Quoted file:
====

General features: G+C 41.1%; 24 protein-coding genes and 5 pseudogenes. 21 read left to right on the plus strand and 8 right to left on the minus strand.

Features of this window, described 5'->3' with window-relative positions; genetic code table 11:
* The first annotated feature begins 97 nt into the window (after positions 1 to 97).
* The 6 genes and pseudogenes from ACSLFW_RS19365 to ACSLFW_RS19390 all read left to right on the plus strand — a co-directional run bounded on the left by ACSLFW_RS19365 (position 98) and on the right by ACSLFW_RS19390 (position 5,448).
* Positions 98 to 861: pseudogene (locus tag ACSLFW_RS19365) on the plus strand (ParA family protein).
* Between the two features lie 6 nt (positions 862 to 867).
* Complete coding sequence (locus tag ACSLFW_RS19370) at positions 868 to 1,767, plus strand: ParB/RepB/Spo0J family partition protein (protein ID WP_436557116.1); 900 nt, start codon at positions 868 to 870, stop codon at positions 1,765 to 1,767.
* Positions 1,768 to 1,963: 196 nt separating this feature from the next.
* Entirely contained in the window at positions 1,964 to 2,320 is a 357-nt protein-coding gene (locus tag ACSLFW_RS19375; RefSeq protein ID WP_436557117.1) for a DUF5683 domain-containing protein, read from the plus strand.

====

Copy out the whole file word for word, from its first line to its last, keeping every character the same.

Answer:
General features: G+C 41.1%; 24 protein-coding genes and 5 pseudogenes. 21 read left to right on the plus strand and 8 right to left on the minus strand.

Features of this window, described 5'->3' with window-relative positions; genetic code table 11:
* The first annotated feature begins 97 nt into the window (after positions 1 to 97).
* The 6 genes and pseudogenes from ACSLFW_RS19365 to ACSLFW_RS19390 all read left to right on the plus strand — a co-directional run bounded on the left by ACSLFW_RS19365 (position 98) and on the right by ACSLFW_RS19390 (position 5,448).
* Positions 98 to 861: pseudogene (locus tag ACSLFW_RS19365) on the plus strand (ParA family protein).
* Between the two features lie 6 nt (positions 862 to 867).
* Complete coding sequence (locus tag ACSLFW_RS19370) at positions 868 to 1,767, plus strand: ParB/RepB/Spo0J family partition protein (protein ID WP_436557116.1); 900 nt, start codon at positions 868 to 870, stop codon at positions 1,765 to 1,767.
* Positions 1,768 to 1,963: 196 nt separating this feature from the next.
* Entirely contained in the window at positions 1,964 to 2,320 is a 357-nt protein-coding gene (locus tag ACSLFW_RS19375; RefSeq protein ID WP_436557117.1) for a DUF5683 domain-containing protein, read from the plus strand.